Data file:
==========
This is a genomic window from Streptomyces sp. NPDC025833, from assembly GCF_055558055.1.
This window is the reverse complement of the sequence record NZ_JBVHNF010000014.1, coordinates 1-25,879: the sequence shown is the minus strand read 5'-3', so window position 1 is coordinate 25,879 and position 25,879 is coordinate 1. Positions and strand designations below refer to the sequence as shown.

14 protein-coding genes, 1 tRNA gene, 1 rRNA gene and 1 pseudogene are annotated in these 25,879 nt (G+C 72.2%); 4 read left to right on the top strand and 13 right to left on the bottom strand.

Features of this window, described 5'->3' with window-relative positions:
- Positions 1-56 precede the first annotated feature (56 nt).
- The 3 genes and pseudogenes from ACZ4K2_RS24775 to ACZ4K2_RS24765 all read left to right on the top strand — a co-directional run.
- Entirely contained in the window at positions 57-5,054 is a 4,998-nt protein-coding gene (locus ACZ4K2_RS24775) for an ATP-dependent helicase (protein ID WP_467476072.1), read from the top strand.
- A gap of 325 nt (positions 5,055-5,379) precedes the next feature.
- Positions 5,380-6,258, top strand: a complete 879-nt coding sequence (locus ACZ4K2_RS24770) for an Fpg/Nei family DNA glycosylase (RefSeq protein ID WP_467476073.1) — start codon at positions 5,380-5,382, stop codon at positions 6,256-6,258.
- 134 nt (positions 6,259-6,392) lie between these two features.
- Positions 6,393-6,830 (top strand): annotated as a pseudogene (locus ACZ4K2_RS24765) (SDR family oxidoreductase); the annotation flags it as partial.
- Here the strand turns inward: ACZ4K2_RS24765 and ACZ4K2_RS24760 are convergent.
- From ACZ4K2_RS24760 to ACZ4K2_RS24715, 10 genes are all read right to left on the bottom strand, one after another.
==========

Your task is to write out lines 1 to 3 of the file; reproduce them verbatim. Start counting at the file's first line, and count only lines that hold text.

This is a genomic window from Streptomyces sp. NPDC025833, from assembly GCF_055558055.1.
This window is the reverse complement of the sequence record NZ_JBVHNF010000014.1, coordinates 1-25,879: the sequence shown is the minus strand read 5'-3', so window position 1 is coordinate 25,879 and position 25,879 is coordinate 1. Positions and strand designations below refer to the sequence as shown.

14 protein-coding genes, 1 tRNA gene, 1 rRNA gene and 1 pseudogene are annotated in these 25,879 nt (G+C 72.2%); 4 read left to right on the top strand and 13 right to left on the bottom strand.